After several children from different families are suspected to have been killed by wolves that roam the area, writer Russell Core (Jeffrey Wright) is hired by the parent of one of the missing children – a six-year-old boy. Russell is tasked with the mission of tracking down her missing son and also to locate the animal responsible, all while navigating the dangerous Alaskan wilderness. An interesting Netflix movie that had the potential to be far better than what eventually transpired.
Director: Jeremy Saulnier
Writers: Macon Blair, William Giraldi
Starring: Jeffrey Wright, Riley Keough, Alexander Skarsgard
Heading into Hold the Dark, it has to be said that I knew very little about the film but sometimes those type of flicks turn out to be the best type – unfortunately, that wasn’t the case on this occasion and with a relatively long runtime of one-hundred and twenty-five minutes, it has to be said that as a viewer, I felt every second of it and probably more.
The movie was extremely slow straight from the off and on more than one occasion you could be forgiven for shouting at one or two of the characters to speed things up when so many of the scenes and large chunks of the dialogue were dragged out for longer than necessary. Interestingly, throughout the slow-paced drama of the movie, there was infact an extremely violent and striking action scene thrown in there, but it could even be argued that the shootout segment ended up overstaying its welcome too – just like many of the scenes.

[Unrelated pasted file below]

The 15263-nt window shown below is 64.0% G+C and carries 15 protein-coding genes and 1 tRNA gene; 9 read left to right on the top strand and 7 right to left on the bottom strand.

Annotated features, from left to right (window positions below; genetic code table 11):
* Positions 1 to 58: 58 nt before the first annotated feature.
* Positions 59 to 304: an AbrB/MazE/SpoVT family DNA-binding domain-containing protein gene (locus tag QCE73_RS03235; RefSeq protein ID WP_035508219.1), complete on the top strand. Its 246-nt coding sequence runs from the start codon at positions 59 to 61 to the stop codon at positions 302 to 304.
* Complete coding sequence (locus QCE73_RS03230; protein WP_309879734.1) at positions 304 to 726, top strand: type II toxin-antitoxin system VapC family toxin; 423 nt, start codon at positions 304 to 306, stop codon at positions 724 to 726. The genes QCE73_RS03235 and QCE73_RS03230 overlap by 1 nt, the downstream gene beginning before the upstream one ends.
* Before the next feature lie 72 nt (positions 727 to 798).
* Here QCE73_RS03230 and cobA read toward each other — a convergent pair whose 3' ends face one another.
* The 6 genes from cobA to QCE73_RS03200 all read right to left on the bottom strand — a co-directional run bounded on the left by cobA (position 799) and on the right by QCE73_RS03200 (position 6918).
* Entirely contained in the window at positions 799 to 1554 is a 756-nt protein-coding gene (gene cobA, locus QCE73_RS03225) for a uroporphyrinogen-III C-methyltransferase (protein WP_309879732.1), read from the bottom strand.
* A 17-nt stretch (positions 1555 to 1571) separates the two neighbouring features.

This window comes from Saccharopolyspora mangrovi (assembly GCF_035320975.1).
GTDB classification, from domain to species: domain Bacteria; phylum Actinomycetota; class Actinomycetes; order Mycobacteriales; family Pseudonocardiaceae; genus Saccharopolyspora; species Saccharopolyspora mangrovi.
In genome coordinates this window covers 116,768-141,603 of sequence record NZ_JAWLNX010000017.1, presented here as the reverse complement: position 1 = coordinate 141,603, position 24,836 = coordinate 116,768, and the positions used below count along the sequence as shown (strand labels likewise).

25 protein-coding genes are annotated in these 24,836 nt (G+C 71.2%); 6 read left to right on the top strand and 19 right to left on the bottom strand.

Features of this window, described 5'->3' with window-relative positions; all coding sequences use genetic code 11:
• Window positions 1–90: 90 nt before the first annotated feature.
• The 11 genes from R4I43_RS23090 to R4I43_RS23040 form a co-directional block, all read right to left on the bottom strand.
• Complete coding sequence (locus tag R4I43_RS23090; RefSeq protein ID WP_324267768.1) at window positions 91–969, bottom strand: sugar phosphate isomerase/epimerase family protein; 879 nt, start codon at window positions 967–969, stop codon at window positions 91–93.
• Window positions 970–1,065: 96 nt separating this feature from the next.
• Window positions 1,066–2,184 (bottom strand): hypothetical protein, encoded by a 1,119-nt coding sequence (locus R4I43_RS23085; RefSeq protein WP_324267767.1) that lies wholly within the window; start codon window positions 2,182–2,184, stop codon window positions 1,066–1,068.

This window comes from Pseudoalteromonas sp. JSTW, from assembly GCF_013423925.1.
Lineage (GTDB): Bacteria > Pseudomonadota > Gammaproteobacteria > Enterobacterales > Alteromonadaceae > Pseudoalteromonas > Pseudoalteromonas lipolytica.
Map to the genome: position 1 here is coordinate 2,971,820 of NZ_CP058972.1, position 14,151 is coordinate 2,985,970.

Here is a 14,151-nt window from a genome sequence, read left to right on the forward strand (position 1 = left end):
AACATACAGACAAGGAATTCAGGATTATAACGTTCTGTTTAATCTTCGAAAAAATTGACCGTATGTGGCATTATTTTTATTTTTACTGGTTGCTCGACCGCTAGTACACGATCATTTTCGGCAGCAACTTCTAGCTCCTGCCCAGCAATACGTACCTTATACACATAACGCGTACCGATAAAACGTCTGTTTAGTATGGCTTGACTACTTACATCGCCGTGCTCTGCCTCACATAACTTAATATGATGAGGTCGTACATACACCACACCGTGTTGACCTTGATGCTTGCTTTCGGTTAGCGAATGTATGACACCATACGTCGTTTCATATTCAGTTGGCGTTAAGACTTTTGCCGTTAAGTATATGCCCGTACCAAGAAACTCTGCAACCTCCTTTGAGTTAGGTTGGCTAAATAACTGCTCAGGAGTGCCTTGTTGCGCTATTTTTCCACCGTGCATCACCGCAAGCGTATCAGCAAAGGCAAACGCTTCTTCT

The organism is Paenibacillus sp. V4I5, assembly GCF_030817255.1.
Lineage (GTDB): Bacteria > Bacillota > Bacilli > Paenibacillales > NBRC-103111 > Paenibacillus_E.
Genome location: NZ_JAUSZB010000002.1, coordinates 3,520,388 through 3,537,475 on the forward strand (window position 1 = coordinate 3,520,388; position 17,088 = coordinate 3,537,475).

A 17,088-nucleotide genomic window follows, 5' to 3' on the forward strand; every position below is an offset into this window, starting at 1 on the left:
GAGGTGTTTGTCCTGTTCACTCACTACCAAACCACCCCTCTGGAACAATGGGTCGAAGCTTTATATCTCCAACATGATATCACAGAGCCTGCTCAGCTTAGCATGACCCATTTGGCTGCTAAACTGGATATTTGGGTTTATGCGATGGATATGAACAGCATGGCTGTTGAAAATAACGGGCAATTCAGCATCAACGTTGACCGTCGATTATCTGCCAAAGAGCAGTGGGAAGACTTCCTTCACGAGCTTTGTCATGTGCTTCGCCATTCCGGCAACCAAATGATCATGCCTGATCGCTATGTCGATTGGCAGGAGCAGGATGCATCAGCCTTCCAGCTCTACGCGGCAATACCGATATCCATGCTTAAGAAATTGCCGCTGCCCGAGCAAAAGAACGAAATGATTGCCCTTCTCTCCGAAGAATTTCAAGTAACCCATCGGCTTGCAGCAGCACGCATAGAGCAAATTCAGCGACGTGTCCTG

With that being said, the filmmakers did a pretty steady job when it came to building tension and making the viewer feel like something big was about to happen, even when it didn’t. It’s probably worth noting too that there were two or three rather interesting and unique twists and turns that you definitely wasn’t expecting – a real strength of the movie and something that made it less than predictable. Another strength most certainly came in the shape of the visuals and cinematography in general, both were beautiful in patches and the film really captures the unique landscape and breath-taking setting of Alaska in its full glory, along with its vast array of wilderness.
As the movie developed, something that didn’t quite sit right with me, however, was the way in which the movie drew to a conclusion. Throughout the film, naturally, you had questions that you were hoping would be answered by the time the credits rolled, but unfortunately when they did roll, you was only left with more questions than answers. Pretty poor when taking into consideration the long runtime which could have been used more effectively.
In terms of performances, Jeffrey Wright did a really good job as the writer tasked to hunt down the missing child and animals responsible, while Riley Keough and Alexander Skarsgard were convincing in their respective roles as the parents of the missing boy.
Overall, a pretty steady Netflix flick with several good factors but at the same time, several plot holes and segments that didn’t quite add up or ones that could have been explained to a better standard. There’s definitely worse on the streaming service but there’s definitely better too.
“The natural order doesn’t warrant revenge. They’re not what you think, Mrs Slone. What happened here is… Very rare.”Russell Core – Hold the Dark